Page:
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What Car? says

2 out of 5 stars

For The Neon comes well equipped, with a good-sized boot and distinctive styling

Against There's no hatchback version, security is poor, it won't seat five comfortably and the ride is firm

Verdict Big-booted American saloon stands out, but it's flawed by European standards

Go for… 2.0 LX manual

Avoid… 2.0 SE auto

Chrysler Neon Saloon
  • 1. Cars built during 2000 and 2001 were recalled over a brake vacuum hose concern, so check that work has been carried out
  • 2. Loose interior trim can be a problem with this car
  • 3. Owners have also experienced problems with electrics, such as indicator, ignition switch and immobiliser faults
  • 4. There can also be problems with the gearbox. Listen out for clunking noises and a reluctant, snappy change on the automatic 'box
  • 5. If the engine sounds noisy on start up, it could mean a rebuild's imminent. Walk away
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Chrysler Neon Saloon full review with expert trade views

Although it has a large boot, the lack of a five-door option limits the Neon's practicality.

First introduced to the UK in 1996, this face-lifted version arrived in 1999. Even so, the plastic interior trim is a long way short of a Volkswagen Golf's quality. And, although it's a big car for its class, it seats only four adults in comfort. Likewise, the ride and handling are no match for the Ford Focus, not even if you opt for the sporting RT version. The suspension doesn't cope terribly well with bumpy UK roads, either.

On the other hand, the body doesn't roll around too much in corners unless you are going very quickly, and the steering is reasonably accurate. Its light set-up works well in town, but the lack of weight and feel don't make for enjoyable country driving.

Performance isn't too bad. The standard Neon's 2.0-litre engine produces a healthy 136bhp, while the RT's 2.0-litre delivers 150bhp.

Trade view

James Ruppert

Struggles to be taken seriously; 2.0LX auto is the only retailable model

James Ruppert
Used car guru

If you are buying a car built before 2001, give the automatic a miss. Up until that point, Chrysler fitted a thoroughly unimpressive 'box with just three speeds. The four-speed unit that followed is a much better bet.

If you do want an auto, don't be tempted to pay extra, because they were a no-cost option when new.

It's worth remembering that LX is the higher of the two trim levels. Lower SE-trim cars feel fairly Spartan, but LX models come fully loaded with leather trim, air-con, wood finish, alloy wheels and a six-speaker stereo.

A well-maintained RT model could be worth a look. Along with a more powerful 150bhp engine, it has smarter alloy wheels and a body kit. Performance is reasonable, with 0-60mph time of 10.8sec. The handling is sharper, too.

The private market is the best place to find a well-looked-after car.

Trade view

Duncan McLure-Fisher

Average reliability - watch for suspension faults and higher than average bills

Duncan McLure-Fisher
Managing Director,
Warranty Direct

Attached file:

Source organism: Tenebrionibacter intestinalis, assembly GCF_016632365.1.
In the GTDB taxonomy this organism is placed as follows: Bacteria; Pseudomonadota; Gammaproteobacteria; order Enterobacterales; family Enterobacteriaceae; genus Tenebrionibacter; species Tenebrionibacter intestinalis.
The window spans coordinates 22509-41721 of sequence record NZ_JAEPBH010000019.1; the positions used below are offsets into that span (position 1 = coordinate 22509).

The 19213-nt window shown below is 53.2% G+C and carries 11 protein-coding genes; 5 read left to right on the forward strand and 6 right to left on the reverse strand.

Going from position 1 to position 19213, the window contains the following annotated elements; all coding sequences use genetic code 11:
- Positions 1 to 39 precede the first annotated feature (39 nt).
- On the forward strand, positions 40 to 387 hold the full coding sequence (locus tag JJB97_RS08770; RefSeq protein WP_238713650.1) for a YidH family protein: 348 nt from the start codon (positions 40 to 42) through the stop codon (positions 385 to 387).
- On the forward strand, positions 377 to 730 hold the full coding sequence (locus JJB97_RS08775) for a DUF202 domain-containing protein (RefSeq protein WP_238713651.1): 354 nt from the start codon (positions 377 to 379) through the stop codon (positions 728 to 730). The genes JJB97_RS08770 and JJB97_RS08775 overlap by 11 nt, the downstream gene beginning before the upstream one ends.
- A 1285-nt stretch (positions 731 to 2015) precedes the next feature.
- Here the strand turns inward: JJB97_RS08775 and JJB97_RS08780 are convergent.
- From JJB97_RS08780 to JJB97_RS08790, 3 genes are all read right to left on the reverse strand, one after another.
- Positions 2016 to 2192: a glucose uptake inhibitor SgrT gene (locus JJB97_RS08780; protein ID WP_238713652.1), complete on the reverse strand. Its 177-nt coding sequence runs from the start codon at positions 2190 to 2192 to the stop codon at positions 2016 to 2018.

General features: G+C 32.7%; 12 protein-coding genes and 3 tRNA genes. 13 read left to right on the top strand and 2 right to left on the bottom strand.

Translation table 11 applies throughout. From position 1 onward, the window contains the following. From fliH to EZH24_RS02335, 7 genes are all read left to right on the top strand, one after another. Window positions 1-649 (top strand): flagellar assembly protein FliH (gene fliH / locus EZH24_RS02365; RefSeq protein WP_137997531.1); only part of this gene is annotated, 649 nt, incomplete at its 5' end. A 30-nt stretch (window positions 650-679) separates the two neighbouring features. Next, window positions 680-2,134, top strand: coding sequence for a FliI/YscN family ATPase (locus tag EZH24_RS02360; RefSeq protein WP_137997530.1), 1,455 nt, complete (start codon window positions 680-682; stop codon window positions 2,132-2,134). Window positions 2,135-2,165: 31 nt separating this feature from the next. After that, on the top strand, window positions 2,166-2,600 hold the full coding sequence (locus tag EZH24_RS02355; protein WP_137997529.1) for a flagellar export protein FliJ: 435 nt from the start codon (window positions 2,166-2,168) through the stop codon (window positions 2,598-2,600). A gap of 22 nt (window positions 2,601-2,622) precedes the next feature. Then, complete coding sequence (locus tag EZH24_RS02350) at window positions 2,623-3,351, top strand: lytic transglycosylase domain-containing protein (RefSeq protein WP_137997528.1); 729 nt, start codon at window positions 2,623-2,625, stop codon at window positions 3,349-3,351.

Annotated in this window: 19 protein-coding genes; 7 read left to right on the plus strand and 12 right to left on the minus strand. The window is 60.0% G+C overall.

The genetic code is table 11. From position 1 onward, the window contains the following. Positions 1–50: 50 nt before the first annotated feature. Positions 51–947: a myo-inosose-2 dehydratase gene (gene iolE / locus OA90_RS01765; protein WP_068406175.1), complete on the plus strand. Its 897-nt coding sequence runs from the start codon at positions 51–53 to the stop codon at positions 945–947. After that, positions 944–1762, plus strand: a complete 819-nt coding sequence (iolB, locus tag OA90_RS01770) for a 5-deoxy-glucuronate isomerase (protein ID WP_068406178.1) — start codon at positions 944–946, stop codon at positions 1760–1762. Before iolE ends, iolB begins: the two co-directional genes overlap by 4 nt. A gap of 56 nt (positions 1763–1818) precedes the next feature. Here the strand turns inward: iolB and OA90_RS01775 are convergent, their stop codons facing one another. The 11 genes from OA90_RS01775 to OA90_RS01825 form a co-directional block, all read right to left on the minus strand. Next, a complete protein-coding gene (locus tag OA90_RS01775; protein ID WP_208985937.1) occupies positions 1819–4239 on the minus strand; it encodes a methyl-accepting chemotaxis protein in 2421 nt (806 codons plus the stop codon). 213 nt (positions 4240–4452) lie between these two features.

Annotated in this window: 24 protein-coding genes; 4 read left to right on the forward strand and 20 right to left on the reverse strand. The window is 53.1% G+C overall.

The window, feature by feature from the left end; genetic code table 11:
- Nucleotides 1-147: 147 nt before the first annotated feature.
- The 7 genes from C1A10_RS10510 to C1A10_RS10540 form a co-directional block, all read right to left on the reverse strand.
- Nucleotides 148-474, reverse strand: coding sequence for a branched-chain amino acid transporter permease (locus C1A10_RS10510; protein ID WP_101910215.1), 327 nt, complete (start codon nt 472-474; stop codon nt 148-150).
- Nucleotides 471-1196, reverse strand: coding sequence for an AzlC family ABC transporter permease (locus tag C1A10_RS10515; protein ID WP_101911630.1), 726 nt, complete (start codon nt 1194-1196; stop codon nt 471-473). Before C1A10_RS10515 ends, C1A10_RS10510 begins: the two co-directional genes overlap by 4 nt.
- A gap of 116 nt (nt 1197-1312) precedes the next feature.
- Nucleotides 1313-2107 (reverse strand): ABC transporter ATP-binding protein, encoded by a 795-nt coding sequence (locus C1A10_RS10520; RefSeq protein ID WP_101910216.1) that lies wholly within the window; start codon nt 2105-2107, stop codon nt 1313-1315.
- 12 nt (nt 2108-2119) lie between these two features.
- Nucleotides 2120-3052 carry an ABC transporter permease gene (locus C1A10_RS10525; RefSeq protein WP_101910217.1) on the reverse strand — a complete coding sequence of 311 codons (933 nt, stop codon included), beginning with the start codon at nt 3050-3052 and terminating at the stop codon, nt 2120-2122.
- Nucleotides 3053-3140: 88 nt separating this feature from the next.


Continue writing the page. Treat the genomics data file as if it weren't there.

When it first appeared in relatively small numbers, the Neon's second-hand values held up surprisingly well, but those days are long gone. There's no doubt that if you choose a well-maintained LX, you'll get a lot of car for your money.

That large 2.0-litre engine means you will be paying Group 10, 11 and 12 insurance money, though. The 2.0-litre SE model has an official fuel consumption figure of 35mpg, but choosing the more powerful RT doesn't dent that figure too much - it should still return 33mpg. However, there's no diesel to cut your fuel costs.

Be warned, too, parts such as exhaust systems, alternators, radiators and even door mirrors are not cheap, and servicing comes up all too frequently as well. Officially, the Neon should be dealt with every 7000 miles or every six months. Dealer rates are well above Ford's and Vauxhall's, so seek out an independent garage with good knowledge of the model to keep your running costs down.

Trade view

James Ruppert

Struggles to be taken seriously; 2.0LX auto is the only retailable model

James Ruppert
Used car guru

Although in general the Neon enjoys a fairly robust reputation, in reality it is not without its problems, and as a result has earned no more than two stars in the JD Power reliability survey.

All cars built during 2000 and 2001 were recalled over a brake vacuum hose concern, so check that work has been carried out.

Despite a significant improvement over its predecessor, loose interior trim can still be a problem with this model. Owners have also experienced problems with the electrics, such as indicator, ignition switch and immobiliser faults. There have also been instances of batteries failing to recharge properly.

There can also be problems with the gearbox. Listen out for clunking noises and a reluctant, snappy change on the automatic. And if the engine sounds noisy on start up, it could mean a rebuild's imminent. If you think there's a problem, walk away, and try to find another one.

Trade view

Duncan McLure-Fisher

Average reliability - watch for suspension faults and higher than average bills

Duncan McLure-Fisher
Managing Director,
Warranty Direct
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